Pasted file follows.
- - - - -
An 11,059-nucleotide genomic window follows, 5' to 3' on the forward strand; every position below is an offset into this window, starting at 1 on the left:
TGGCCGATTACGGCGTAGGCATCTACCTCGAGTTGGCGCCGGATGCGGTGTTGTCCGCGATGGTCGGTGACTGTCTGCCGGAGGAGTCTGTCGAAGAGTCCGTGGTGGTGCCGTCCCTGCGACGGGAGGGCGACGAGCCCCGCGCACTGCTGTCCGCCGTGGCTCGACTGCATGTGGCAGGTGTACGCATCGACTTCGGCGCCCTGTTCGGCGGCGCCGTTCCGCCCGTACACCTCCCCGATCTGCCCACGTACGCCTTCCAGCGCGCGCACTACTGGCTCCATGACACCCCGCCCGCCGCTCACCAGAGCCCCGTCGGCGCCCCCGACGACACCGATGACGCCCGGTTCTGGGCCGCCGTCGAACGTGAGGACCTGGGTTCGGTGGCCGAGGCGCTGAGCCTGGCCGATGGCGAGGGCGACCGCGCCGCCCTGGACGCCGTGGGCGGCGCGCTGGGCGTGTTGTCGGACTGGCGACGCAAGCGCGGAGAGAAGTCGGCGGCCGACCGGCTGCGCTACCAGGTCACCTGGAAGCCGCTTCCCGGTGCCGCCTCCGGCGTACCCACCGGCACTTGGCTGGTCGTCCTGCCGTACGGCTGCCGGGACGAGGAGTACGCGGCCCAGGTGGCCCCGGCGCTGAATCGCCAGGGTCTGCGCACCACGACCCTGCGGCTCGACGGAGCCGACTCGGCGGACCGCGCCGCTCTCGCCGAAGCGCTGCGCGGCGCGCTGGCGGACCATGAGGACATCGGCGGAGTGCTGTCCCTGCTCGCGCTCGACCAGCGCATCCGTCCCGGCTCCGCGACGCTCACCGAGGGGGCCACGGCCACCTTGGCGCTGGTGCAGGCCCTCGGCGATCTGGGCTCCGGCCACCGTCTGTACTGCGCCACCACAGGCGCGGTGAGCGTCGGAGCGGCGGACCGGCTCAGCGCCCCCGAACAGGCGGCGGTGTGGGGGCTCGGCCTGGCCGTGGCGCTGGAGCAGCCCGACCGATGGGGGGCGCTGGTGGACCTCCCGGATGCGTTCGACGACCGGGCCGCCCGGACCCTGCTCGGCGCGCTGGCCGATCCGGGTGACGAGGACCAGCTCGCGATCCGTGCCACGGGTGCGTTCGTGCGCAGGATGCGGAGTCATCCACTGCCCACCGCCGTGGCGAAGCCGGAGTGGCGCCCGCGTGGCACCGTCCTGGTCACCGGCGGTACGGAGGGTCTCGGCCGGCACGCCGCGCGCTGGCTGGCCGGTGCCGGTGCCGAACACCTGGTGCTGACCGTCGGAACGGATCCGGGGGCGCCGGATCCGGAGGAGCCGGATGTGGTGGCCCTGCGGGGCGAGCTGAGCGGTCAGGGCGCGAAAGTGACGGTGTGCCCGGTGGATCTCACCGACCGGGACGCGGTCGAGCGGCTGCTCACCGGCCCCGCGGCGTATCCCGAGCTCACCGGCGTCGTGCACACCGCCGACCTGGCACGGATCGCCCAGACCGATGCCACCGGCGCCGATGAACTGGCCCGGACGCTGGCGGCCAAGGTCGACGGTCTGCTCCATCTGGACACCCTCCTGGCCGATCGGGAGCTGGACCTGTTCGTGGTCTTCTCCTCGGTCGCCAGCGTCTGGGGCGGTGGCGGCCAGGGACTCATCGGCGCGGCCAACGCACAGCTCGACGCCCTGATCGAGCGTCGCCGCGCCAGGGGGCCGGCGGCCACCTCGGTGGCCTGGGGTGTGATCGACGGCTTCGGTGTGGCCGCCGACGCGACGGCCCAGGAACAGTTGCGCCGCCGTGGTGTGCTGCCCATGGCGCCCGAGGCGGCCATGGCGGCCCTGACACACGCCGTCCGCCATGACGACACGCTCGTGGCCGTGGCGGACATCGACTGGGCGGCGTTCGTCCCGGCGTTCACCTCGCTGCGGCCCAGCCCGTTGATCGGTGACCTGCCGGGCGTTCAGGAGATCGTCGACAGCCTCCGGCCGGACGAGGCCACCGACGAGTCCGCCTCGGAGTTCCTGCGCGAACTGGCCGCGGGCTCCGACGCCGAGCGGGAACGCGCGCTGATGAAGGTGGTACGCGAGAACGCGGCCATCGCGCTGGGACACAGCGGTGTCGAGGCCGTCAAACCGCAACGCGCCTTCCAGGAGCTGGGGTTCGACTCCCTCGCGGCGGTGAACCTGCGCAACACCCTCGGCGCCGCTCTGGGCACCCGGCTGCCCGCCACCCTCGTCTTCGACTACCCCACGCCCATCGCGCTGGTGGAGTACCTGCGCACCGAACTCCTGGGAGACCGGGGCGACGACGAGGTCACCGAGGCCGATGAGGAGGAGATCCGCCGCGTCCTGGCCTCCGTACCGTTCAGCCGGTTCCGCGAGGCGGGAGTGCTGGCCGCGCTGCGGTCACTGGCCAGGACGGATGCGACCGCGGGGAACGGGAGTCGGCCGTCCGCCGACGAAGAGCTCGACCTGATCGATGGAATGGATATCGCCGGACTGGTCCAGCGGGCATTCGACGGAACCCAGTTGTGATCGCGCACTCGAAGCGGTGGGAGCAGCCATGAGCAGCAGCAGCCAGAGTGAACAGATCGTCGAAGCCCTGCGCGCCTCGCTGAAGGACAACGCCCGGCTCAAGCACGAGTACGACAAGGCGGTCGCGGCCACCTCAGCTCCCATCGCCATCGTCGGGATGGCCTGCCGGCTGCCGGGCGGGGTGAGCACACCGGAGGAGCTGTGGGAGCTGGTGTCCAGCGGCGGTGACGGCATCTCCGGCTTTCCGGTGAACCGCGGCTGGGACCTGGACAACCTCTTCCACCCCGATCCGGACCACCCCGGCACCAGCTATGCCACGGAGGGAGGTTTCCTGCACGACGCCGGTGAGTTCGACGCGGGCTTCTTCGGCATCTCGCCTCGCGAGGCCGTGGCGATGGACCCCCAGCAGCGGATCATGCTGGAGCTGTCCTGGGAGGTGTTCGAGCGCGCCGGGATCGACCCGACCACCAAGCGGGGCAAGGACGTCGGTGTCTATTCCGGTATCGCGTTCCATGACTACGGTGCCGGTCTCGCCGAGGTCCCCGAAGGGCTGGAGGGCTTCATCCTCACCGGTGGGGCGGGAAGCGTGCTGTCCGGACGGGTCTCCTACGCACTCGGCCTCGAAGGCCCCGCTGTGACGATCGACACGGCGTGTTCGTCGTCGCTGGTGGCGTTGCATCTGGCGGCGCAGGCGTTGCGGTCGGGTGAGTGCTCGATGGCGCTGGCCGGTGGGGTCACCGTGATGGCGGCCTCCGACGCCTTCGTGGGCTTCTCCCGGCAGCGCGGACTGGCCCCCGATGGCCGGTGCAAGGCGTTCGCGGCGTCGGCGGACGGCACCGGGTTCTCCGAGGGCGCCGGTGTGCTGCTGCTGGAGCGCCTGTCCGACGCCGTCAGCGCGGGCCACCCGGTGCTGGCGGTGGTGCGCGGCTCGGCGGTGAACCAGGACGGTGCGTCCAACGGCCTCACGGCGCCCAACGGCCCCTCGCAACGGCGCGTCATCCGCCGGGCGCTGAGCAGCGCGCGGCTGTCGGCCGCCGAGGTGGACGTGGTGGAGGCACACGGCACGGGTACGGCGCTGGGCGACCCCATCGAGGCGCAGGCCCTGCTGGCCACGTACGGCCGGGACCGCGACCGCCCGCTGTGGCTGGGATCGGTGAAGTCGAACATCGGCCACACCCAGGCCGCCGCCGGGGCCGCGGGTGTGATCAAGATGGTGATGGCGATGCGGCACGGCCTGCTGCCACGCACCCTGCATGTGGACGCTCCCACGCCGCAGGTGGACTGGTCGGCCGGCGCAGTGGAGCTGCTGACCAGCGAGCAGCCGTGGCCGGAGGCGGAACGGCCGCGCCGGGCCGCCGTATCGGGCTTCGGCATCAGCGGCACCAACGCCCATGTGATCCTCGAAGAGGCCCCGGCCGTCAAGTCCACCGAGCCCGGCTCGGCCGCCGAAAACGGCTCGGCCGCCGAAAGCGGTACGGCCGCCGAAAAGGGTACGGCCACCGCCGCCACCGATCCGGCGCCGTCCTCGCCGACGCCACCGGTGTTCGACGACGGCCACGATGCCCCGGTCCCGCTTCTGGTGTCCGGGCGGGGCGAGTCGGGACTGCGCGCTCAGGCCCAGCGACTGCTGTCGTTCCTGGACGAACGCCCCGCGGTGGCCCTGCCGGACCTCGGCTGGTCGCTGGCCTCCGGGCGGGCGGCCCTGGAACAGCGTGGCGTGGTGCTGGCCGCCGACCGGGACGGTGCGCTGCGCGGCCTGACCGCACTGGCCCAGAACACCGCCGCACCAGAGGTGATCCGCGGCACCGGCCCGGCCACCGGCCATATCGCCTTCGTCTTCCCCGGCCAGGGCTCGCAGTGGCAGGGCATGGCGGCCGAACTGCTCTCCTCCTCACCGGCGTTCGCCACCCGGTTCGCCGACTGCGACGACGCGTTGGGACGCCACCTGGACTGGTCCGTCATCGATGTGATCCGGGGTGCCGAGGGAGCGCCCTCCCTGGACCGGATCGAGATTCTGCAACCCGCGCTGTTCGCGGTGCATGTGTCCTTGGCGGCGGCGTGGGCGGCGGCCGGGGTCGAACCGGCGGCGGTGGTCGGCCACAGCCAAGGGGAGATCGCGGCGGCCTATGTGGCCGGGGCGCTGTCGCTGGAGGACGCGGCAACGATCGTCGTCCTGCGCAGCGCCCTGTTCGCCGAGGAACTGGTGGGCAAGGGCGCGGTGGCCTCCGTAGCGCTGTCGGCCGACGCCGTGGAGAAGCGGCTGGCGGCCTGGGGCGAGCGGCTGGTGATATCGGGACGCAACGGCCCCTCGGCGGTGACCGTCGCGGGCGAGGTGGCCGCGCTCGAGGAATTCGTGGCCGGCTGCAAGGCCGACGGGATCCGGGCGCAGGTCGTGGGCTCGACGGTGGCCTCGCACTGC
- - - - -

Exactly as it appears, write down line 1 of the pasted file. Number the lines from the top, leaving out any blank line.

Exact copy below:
An 11,059-nucleotide genomic window follows, 5' to 3' on the forward strand; every position below is an offset into this window, starting at 1 on the left: